How to care for your new HotSpring Hot Tub

After each use:

Put 1/2 of a Tsp of chlorine into the filter compartment. Close the cover, lock it down and press the CLEAN button on the control panel. The spa will run itself for 10 minutes and shut off.

Monthly:

Check the PH level in the spa. Keeping the PH level “between” 7.4-8.0 is VERY important. If the level of the PH is below 7.4, add 4 to 6 oz of baking soda into the filter compartment and run the jets for 30 minutes. If the PH isn’t cared for it will start to damage the internal parts of the spa. If damage is caused from the PH being to low it WILL NOT be covered under warranty.
Check the breakers; Doing this will insure that some type of electrical surge will not reach the spa.
Clean the filters. Take the filters out of the spa, rinse with a garden hose up and down the fins to clean any dirt or debris that might be in the filters.

Every 4 months:

Replace the AG Plus Continuous Silver Ion Purifier.

Every_____Months:

Drain and refill the spa. Before you drain the spa, make sure that the breakers are turned off (220V models) or it is unplugged (110V models). Once the spa has been refilled, shock the new water with 3 Tblsp of chlorine. When shocking the new water, make sure the cover is left completely open, if not the amount of gas from that large amount of chlorine will burn or blister the inside cover. Run the spa for 30 minutes with all the jets and fountain (if so equipped) on so there is no still water in the spa.

Cover Care:

Use a 50/50 mixture of Murphy’s Oil Soap and water. Wipe down the cover with that mixture and it will condition and waterproof the cover, helping it last longer.

Steps:
Use a clear oil base sealer on the steps, like you would on a wood deck. It will help them last longer and prevent the stain from bleeding from the steps onto your deck or patio.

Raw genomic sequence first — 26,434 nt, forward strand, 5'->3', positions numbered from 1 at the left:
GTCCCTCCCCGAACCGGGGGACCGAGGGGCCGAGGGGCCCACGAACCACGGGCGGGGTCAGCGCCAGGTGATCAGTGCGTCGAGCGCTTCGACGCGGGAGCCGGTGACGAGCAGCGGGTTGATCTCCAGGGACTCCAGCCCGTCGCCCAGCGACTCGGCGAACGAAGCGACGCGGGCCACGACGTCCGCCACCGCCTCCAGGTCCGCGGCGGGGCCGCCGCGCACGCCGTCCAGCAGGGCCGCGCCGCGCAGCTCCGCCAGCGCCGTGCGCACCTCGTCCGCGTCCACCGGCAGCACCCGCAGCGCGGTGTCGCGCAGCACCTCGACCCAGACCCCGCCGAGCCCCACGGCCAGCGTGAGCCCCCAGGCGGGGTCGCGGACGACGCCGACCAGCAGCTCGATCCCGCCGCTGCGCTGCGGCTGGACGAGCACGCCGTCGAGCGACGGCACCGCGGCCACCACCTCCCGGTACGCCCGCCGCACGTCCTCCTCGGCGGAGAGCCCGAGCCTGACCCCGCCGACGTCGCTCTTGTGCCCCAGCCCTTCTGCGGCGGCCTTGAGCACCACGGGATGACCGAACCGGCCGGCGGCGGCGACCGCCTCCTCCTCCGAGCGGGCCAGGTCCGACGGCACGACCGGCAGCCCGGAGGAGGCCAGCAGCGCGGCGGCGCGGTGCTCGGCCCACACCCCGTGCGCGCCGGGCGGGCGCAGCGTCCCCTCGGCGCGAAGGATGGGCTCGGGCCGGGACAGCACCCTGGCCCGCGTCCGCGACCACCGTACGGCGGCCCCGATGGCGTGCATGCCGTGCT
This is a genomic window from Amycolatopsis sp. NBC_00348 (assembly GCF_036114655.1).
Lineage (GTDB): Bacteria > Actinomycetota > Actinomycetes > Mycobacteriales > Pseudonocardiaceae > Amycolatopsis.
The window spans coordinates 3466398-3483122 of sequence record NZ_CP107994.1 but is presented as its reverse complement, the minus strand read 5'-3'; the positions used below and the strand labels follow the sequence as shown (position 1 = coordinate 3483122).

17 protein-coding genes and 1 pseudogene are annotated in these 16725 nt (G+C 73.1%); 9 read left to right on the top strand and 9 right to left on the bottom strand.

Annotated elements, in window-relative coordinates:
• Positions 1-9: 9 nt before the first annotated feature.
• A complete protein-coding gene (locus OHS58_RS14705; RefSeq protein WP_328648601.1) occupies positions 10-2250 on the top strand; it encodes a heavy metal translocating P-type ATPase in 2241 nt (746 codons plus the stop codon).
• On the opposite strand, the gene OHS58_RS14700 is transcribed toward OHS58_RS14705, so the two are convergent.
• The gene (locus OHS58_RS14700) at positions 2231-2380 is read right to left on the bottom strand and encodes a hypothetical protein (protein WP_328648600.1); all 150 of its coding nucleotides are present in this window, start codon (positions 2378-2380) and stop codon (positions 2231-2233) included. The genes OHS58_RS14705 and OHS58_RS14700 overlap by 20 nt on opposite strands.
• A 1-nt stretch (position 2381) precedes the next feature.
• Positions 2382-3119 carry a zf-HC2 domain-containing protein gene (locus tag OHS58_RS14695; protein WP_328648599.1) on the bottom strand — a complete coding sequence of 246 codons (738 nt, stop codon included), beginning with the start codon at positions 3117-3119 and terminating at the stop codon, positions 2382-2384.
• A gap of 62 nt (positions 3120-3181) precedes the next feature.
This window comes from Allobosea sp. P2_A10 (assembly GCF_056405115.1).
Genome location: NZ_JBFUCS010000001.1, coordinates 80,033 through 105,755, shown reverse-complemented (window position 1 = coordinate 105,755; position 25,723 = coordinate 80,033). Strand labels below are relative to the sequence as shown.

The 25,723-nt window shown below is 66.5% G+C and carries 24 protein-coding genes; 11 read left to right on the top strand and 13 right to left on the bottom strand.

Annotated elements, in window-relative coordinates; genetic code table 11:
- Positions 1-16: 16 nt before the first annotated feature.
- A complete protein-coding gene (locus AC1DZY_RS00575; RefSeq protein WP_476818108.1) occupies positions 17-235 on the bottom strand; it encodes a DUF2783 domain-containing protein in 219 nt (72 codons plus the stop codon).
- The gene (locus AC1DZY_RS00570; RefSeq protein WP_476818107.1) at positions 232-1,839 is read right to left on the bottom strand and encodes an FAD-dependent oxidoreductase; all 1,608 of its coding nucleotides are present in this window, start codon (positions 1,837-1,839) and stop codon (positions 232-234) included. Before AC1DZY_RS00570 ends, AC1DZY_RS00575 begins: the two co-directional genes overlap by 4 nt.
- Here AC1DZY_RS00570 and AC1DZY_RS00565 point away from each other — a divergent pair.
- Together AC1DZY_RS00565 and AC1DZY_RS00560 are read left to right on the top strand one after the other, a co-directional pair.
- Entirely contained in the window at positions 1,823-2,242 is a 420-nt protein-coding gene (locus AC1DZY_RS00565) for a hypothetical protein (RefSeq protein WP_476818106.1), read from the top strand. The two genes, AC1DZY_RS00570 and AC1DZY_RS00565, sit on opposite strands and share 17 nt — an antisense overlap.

If your have any questions about your new HotSpring Spa, feel free to call us at
904-276-5377. We will be glad to answer any questions that you have.



For Spa’s 2003 And Older

New spa water should start off with a chlorine level of about 10 p.p.m. (parts per million). This can be read on the test kit as a brownish color. Disregard the word “ideal” on the test kit at all times. To achieve the chlorine level of 10 p.p.m. add about 3 tablespoons of Dichloro granulated chlorine to 300 gallons of water. Chlorine should be added to the filter compartment only with the jet pump running until chlorine has dissolved.
            No more chlorine should be added until the test kit shows the chlorine level has been reduced to 3 p.p.m. “free chlorine.” “Free chlorine” is defined as that amount of chlorine left after all bacteria have been destroyed. It takes from 4 to 12 hours for the bacteria to be destroyed.
            The simplest way to control the chlorine from this point on is to add about 1 teaspoon full of Dichloro granulated chlorine per person, immediately after each use. A little too much is better than not enough.
            It would be helpful to test your spa water each time you use your spa for the first 5 to 6 uses. If the amount of free chlorine is at 3p.p.m. each time you test, then the amount of chlorine you added at your last use was exactly right. If the level is low, you didn’t put in enough, and if the level is high you put in too much. Small fluctuations are normal and should not cause a problem.
            Usually after about a week the amount of chlorine you add per person has become routine, and testing weekly will be all that is necessary.
            When testing the water you should also test the PH level as well as the chlorine level. PH should be maintained anywhere “between” 7.4 to 8.0 on the test kit. Disregard at all times the word “ideal” printed on the test kit.
            The PH will be gradually lowered with the addition of Dichloro chlorine. NEVER add acid to your spa. The PH can be raised by the addition of ordinary baking soda, as in “Arm & Hammer.” 8oz to 16oz of baking soda added to 300 gallons of water will raise the PH from 7.2 to about 8.0 on your test kit. These are the only two chemicals necessary for good spa water.

            While there may be many ways to sanitize your spa, we feel this way is the simplest, most effective, and least expensive in all but the most unusual circumstances.